More than 39 per cent of the US population is concentrated in counties directly on the shoreline, the report revealed. “Population density in shore-line counties is more than six times greater than the corresponding inland counties. And the projected growth in coastal areas will increase population density at a faster rate than the country as a whole,” says Kristen Crossett of NOAA’s National Ocean Service.
As many as 13.1 million people along the US coasts could be displaced by the end of this century. By then, nearly 70 per cent of them will be residing in southeastern US, with half of that concentrated in Florida alone. These findings emerge from a 2016 joint study by researchers at the University of Georgia and Stetson University in Florida. According to NOAA’s National Ocean Service, more than 1,540 single-family housing units are permitted for construction every day in coastal counties. In fact, coastal counties are home to 53 per cent of the nation’s population, yet they account for only 17 per cent of US land area, excluding Alaska.
Apart from the projected increase in coastal population, it is the “risk of an increased frequency of poorly anticipated” high-intensity hurricane landfalls that could lead to higher rate of injuries and casualties. Emanuel, in his paper published in August 2016, observed that as number of storms that intensify rapidly just before landfall could increase substantially by the end of this century, forecasting this rapid intensification is problematic.
For example, in 2015, hurricane Patricia intensified from category 1 (139 kmph) to category 5 (333 kmph) within 24 hours. During this same period, the National Hurricane Center had predicted intensification by only 56 kmph. While it takes 2-3 days on an average for a category 1 hurricane to reach category 5, hurricane Maria took just 15 hours. “We used a modelling approach to simulate many US landfall events in the climate of the late 20th and late 21st centuries. We find a large increase in the incidence of rapid intensification before landfall that is caused by global warming,” says Emanuel.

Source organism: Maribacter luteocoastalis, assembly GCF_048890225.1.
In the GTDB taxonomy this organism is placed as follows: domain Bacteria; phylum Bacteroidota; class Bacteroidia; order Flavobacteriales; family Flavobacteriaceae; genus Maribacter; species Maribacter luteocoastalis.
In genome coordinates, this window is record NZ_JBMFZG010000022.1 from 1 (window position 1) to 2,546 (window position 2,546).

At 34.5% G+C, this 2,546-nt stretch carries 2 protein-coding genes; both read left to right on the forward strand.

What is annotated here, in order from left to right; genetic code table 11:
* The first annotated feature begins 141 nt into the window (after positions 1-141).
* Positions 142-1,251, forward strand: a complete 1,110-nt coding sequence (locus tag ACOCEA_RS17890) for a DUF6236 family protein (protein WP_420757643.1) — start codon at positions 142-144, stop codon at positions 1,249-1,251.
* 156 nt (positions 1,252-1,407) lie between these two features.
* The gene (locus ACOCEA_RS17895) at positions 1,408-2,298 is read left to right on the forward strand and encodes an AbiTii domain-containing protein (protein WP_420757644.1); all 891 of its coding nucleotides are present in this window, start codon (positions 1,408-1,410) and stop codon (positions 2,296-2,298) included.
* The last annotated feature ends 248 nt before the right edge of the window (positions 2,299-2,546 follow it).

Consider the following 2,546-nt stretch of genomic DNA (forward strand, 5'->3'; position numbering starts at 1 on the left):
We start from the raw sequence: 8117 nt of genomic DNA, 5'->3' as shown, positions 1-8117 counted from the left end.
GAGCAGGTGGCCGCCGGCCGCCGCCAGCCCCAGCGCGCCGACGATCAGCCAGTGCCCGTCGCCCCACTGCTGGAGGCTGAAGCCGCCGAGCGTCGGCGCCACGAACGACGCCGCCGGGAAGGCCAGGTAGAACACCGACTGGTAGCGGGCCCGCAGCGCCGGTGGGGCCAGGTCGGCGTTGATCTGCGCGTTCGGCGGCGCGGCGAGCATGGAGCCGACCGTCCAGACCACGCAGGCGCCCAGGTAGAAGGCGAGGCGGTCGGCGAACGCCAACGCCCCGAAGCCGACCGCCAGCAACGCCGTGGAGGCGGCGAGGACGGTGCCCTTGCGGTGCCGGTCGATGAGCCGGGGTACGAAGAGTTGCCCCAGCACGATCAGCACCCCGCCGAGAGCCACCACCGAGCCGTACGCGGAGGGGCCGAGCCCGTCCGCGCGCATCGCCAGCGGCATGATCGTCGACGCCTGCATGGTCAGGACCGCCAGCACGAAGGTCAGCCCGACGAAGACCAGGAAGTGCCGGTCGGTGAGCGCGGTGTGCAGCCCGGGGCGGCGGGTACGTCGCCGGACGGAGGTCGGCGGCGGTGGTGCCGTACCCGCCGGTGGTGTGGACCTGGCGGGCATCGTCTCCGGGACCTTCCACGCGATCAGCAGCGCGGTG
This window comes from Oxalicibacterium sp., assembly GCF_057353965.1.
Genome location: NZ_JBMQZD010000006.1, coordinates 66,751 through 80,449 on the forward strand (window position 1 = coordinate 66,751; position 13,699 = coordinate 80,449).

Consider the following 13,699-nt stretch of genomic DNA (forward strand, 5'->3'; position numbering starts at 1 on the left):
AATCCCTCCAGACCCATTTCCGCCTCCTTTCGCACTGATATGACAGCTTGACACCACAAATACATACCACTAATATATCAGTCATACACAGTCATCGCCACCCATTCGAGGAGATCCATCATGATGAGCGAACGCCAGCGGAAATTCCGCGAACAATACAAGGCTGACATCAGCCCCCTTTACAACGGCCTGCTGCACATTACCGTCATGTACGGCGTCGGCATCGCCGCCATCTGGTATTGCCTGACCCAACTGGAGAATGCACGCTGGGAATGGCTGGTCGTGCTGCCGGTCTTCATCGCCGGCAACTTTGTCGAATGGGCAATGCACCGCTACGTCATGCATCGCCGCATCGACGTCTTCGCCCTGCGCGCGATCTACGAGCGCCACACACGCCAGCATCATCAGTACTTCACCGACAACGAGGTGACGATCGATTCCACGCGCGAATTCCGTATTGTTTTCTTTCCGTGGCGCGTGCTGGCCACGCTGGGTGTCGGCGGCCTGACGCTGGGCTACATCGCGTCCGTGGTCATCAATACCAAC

In fact, over the past 30 years (1984 to 2014), storm speeds have increased on average by 1.3 metres per second—or 3 miles per hour— according to a joint study by James Elsner at Florida State University and Namyoung Kang, deputy director of the National Typhoon Center in South Korea. Elsner believes that higher wind speed is perhaps not related only to higher sea surface temperature as upper-level air temperatures might also be playing a role.
“Higher sea surface temperature doesn’t come alone. It is likely to be accompanied by higher pressure anomaly capping over the thermo-dynamically unstable tropical troposphere. It results in a blasting effect that could be added on to the sea surface temperature’s direct contribution,” says Kang.
Scientists are also faced with another important question: why did Hurricane Harvey linger on Texas longer than it should have? “It just sat, and it sat close enough to the Gulf of Mexico that it could just keep pulling in all this moisture, and then it dropped all that rain in Houston,” says Phil Klotzbach of Colorado State University in an interview with the Pacific Standard. They are now trying to understand whether this slowness had something to do with the “episodes in which the jet-stream—the high-flying river of air that meanders around the higher-to-mid latitudes—gets locked into one place for an extended period”, perhaps making the storm system lazy.
These tropical cyclones are not just lingering, but they are also migrating towards the poles. James Kossin, a scientist at the US National Oceanic and Atmospheric Administration’s Center for Weather and Climate in Madison, Wisconsin says that in the last three decades, tropical cyclones, except hurricanes, have moved towards the poles in both hemispheres. What prevented hurricanes from north/south migration is the large decadal variation in the Atlantic. “The greatest poleward shifts have been observed in the western North Pacific, which has increased the hazard exposure across a large region, including Taiwan and Japan. Regions in the subtropics are the ones that would see their exposure increase,” says Kossin.